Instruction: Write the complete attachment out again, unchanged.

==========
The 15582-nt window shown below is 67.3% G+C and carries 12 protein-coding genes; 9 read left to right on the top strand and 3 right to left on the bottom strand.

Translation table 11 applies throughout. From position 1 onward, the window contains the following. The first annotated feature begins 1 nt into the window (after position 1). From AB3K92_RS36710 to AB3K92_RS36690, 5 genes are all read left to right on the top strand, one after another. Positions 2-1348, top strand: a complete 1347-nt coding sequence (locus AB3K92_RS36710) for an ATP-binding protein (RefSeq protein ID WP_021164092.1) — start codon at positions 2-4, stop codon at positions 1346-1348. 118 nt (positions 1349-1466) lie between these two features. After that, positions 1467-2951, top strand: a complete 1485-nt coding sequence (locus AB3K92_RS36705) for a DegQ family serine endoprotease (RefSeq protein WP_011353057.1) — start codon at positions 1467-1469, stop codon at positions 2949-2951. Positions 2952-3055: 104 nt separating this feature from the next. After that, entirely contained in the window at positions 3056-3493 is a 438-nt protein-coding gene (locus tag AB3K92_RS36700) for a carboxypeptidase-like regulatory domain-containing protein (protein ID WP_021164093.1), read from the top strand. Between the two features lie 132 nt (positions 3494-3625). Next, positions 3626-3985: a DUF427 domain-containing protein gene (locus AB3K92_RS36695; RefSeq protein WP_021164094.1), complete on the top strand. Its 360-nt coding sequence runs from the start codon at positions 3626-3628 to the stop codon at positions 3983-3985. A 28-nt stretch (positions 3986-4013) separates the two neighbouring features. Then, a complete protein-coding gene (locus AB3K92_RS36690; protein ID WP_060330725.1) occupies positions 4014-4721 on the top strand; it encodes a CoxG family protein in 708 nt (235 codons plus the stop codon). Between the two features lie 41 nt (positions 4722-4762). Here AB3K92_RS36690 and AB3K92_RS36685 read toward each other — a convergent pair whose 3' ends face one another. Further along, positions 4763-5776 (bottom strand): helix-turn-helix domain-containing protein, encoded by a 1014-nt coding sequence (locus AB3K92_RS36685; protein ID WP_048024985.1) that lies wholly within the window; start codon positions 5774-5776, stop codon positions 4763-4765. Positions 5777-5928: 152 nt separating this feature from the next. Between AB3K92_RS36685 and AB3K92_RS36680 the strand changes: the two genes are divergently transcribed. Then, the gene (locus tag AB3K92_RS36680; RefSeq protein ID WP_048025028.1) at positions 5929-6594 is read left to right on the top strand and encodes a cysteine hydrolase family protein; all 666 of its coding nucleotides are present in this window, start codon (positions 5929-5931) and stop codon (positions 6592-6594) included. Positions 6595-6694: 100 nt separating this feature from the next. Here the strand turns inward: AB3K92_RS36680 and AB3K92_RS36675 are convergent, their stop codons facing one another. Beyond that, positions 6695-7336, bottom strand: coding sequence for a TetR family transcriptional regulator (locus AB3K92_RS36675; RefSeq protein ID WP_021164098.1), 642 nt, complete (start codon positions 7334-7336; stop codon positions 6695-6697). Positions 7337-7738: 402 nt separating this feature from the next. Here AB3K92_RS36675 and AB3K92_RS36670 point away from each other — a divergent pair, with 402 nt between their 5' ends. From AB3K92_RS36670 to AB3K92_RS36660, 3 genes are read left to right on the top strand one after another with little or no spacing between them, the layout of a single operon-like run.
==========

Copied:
The 15582-nt window shown below is 67.3% G+C and carries 12 protein-coding genes; 9 read left to right on the top strand and 3 right to left on the bottom strand.

Translation table 11 applies throughout. From position 1 onward, the window contains the following. The first annotated feature begins 1 nt into the window (after position 1). From AB3K92_RS36710 to AB3K92_RS36690, 5 genes are all read left to right on the top strand, one after another. Positions 2-1348, top strand: a complete 1347-nt coding sequence (locus AB3K92_RS36710) for an ATP-binding protein (RefSeq protein ID WP_021164092.1) — start codon at positions 2-4, stop codon at positions 1346-1348. 118 nt (positions 1349-1466) lie between these two features. After that, positions 1467-2951, top strand: a complete 1485-nt coding sequence (locus AB3K92_RS36705) for a DegQ family serine endoprotease (RefSeq protein WP_011353057.1) — start codon at positions 1467-1469, stop codon at positions 2949-2951. Positions 2952-3055: 104 nt separating this feature from the next. After that, entirely contained in the window at positions 3056-3493 is a 438-nt protein-coding gene (locus tag AB3K92_RS36700) for a carboxypeptidase-like regulatory domain-containing protein (protein ID WP_021164093.1), read from the top strand. Between the two features lie 132 nt (positions 3494-3625). Next, positions 3626-3985: a DUF427 domain-containing protein gene (locus AB3K92_RS36695; RefSeq protein WP_021164094.1), complete on the top strand. Its 360-nt coding sequence runs from the start codon at positions 3626-3628 to the stop codon at positions 3983-3985. A 28-nt stretch (positions 3986-4013) separates the two neighbouring features. Then, a complete protein-coding gene (locus AB3K92_RS36690; protein ID WP_060330725.1) occupies positions 4014-4721 on the top strand; it encodes a CoxG family protein in 708 nt (235 codons plus the stop codon). Between the two features lie 41 nt (positions 4722-4762). Here AB3K92_RS36690 and AB3K92_RS36685 read toward each other — a convergent pair whose 3' ends face one another. Further along, positions 4763-5776 (bottom strand): helix-turn-helix domain-containing protein, encoded by a 1014-nt coding sequence (locus AB3K92_RS36685; protein ID WP_048024985.1) that lies wholly within the window; start codon positions 5774-5776, stop codon positions 4763-4765. Positions 5777-5928: 152 nt separating this feature from the next. Between AB3K92_RS36685 and AB3K92_RS36680 the strand changes: the two genes are divergently transcribed. Then, the gene (locus tag AB3K92_RS36680; RefSeq protein ID WP_048025028.1) at positions 5929-6594 is read left to right on the top strand and encodes a cysteine hydrolase family protein; all 666 of its coding nucleotides are present in this window, start codon (positions 5929-5931) and stop codon (positions 6592-6594) included. Positions 6595-6694: 100 nt separating this feature from the next. Here the strand turns inward: AB3K92_RS36680 and AB3K92_RS36675 are convergent, their stop codons facing one another. Beyond that, positions 6695-7336, bottom strand: coding sequence for a TetR family transcriptional regulator (locus AB3K92_RS36675; RefSeq protein ID WP_021164098.1), 642 nt, complete (start codon positions 7334-7336; stop codon positions 6695-6697). Positions 7337-7738: 402 nt separating this feature from the next. Here AB3K92_RS36675 and AB3K92_RS36670 point away from each other — a divergent pair, with 402 nt between their 5' ends. From AB3K92_RS36670 to AB3K92_RS36660, 3 genes are read left to right on the top strand one after another with little or no spacing between them, the layout of a single operon-like run.